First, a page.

Ever-growing demand for speed and bandwidth and increasing energy consumption in today's networks are driving the need for intelligent next-generation networking architectures that can overcome fundamental spectral and energy limitations. CIAN, an NSF-funded engineering research center is a multi-university consortium that aims to overcome the bottle-necks the existing static, tiered aggregation network by transforming it into a dynamic, on-demand service-aware network. Our role, as the CIAN networking thrust lead, is to develop this envisioned intelligent access/aggregation network that will seamlessly interface with the edge/core and dynamically deliver most demanding high-bandwidth applications at low-cost and extreme energy efficiency.
One of the key building blocks of our intelligent access/aggregation network is a hybrid electronic and optical switching node that we have designated as the cross-layer enabled optical network element (CLONE). The CLONE provides real-time introspective access to the optical layer in conjunction with awareness of higher layer network constraints (e.g., application, quality of service requirements, and energy consumption) to make more informed routing, regeneration, modulation, and power control decisions. This intelligent interaction between the network layers will result in improved network performance and enable scalable aggregation of heterogeneous service traffic. Another major effort is the network emulation test-bed which is used to replicate the transmission impairments and dynamics for networks of variable size and topology. This test-bed allows us to stringently study any system of interest under real network conditions, enabling us to evaluate and validate the performance of the evolving CIAN box and other novel photonic technologies.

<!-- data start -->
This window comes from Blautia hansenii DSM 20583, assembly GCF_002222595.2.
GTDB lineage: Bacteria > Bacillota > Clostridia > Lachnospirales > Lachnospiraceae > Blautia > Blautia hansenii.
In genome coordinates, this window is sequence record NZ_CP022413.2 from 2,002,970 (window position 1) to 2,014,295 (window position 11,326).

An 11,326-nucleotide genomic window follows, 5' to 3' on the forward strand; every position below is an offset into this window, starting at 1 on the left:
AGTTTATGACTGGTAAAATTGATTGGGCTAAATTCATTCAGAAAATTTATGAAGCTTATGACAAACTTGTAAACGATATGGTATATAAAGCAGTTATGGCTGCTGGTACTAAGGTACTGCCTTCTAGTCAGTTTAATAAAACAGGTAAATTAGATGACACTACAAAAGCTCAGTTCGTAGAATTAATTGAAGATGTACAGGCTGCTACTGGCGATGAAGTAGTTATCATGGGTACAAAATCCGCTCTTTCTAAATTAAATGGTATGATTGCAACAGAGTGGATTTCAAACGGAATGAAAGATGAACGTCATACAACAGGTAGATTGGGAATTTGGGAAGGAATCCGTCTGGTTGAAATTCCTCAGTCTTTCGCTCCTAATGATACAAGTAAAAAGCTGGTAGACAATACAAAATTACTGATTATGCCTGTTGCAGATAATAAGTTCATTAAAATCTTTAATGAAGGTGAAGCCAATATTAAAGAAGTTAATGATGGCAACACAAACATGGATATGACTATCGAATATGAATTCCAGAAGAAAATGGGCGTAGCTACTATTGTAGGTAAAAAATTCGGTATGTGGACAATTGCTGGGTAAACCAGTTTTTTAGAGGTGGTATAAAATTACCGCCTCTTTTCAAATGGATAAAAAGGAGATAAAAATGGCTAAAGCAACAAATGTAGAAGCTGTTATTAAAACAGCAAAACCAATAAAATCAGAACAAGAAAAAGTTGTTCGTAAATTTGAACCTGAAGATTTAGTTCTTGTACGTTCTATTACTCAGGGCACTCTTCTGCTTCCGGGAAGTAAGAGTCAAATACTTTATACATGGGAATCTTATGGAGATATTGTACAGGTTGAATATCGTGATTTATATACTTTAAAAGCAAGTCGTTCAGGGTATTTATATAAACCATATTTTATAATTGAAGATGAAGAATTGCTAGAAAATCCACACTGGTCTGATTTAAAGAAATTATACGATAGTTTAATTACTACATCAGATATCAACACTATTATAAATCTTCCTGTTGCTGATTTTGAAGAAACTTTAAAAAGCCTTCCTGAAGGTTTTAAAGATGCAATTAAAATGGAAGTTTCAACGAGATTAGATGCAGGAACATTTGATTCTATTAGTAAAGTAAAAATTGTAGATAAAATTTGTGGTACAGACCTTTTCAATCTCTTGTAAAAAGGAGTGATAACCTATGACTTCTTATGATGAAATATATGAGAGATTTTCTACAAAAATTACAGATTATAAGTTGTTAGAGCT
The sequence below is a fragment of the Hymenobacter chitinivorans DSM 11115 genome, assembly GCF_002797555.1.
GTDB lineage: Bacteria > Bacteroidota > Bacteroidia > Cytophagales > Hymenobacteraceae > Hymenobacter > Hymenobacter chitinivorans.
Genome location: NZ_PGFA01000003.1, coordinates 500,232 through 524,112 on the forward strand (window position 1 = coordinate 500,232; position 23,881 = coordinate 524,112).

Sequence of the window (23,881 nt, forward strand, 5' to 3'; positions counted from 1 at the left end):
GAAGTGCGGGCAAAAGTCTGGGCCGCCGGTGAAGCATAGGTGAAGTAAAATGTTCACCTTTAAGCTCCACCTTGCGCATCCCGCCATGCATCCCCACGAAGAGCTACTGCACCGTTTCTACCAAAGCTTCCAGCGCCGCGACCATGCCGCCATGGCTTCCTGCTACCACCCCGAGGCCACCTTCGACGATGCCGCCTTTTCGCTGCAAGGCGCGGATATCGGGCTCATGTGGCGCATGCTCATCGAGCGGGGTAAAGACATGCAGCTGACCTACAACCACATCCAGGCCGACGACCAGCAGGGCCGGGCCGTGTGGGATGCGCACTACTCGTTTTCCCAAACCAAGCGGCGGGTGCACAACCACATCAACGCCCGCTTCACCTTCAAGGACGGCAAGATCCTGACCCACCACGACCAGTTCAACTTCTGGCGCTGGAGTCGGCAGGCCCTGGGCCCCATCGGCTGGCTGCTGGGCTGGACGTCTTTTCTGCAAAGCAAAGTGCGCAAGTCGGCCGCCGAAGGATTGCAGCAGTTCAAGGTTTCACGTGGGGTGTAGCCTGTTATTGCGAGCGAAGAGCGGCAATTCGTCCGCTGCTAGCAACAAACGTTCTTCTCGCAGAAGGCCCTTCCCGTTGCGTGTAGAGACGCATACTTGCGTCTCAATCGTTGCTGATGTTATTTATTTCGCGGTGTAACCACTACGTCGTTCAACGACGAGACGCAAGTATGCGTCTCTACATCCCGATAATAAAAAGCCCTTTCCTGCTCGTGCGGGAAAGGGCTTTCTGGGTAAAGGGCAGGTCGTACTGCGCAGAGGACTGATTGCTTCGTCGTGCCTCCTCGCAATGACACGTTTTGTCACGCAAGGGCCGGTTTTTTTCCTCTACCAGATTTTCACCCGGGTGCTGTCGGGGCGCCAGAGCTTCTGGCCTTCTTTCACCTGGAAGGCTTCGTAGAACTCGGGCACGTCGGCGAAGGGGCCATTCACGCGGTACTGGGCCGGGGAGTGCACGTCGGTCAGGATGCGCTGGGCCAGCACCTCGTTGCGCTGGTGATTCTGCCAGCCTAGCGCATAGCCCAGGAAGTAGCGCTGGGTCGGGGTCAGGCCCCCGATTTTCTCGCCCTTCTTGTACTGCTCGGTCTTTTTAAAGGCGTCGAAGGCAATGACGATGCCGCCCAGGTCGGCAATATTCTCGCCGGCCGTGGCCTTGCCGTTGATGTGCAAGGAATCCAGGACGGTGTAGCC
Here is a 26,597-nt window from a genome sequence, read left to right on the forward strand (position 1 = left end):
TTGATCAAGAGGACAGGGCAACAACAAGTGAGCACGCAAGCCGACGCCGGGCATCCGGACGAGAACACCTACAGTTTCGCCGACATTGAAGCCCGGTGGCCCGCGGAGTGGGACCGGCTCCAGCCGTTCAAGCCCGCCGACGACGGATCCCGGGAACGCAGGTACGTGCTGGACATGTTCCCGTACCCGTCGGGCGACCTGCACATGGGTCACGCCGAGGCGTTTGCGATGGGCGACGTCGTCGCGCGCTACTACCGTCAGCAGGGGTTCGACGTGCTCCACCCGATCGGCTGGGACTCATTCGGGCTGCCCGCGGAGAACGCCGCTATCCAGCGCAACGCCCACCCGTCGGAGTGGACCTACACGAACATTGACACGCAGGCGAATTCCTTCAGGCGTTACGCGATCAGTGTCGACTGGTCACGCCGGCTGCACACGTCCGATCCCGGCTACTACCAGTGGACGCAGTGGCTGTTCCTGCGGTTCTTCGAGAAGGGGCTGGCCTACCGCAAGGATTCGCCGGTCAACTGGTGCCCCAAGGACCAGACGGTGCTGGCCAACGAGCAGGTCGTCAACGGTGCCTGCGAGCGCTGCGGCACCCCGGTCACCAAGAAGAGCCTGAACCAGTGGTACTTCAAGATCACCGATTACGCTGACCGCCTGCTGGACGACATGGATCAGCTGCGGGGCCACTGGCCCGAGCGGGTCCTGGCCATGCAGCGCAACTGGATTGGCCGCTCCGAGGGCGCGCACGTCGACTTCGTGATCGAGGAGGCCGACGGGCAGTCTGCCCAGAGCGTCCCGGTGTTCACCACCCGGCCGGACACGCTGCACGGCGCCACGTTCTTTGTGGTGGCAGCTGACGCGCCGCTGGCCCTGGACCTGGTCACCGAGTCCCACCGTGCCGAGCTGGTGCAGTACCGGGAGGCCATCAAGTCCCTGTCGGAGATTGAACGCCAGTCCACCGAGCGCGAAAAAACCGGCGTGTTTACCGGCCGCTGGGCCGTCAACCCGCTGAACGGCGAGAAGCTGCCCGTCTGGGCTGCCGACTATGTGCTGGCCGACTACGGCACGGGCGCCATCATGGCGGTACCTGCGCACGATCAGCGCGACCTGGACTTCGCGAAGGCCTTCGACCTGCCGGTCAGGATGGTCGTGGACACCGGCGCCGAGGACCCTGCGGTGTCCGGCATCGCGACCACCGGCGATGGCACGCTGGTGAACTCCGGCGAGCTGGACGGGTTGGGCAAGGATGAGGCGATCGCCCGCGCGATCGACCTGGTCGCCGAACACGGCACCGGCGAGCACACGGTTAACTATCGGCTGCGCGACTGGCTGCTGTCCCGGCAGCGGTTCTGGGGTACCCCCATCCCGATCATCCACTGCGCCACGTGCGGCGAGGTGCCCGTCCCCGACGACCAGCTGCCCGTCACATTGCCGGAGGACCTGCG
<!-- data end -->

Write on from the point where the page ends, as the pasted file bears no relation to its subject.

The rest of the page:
Dynamic optical networking, where bandwidth is allocated on-demand in the physical layer in response to changing traffic demands and network conditions, is a promising solution to address the energy and capacity challenges in the current network. However, rapidly reconfiguring light-path connections causes unpredictable transmission impairments and result in network instability.
Physical Layer Techniques
To achieve dynamic networking capabilities, it is first necessary to fully understand the additional network instability and uncertainty that will be caused by dynamic operation so that compensatory methods can be developed. We use the network emulation test-bed to study and characterize the transmission impairments and dynamics that affect WDM circuit switching and all optical aggregation networks. Since the impairments under dynamic operating conditions are unpredictable, the optical layer has to be monitored real-time so that the appropriate compensatory techniques can be rapidly executed. Ubiquitous deployment of monitoring devices is thus key to achieving a dynamic optical network. However, this will be a feasible solution only if the monitoring devices and cost-effective, energy efficient and supports multiple data formats. We are focused on developing fast monitoring solutions for advanced data formats and enabling these devices to function autonomously. We are also investigating methods of re-configuring light-paths such that accompanying dynamics do not cause data loss.
Our collaborator, Dr. Gil Zussman, has developed cross-layer network control algorithms to stabilize optical signals in rapid light-path reconfiguration scenarios. These algorithms builds on the capabilities of new devices and will allow efficient use of optical resources through dynamic network configuration, and physical layer power, bandwidth, and modulation control. The algorithms are used in the network emulation test-bed along with new monitoring devices to investigate the time to converge to a stable operating point in dynamic networks of various size, topology and complexity.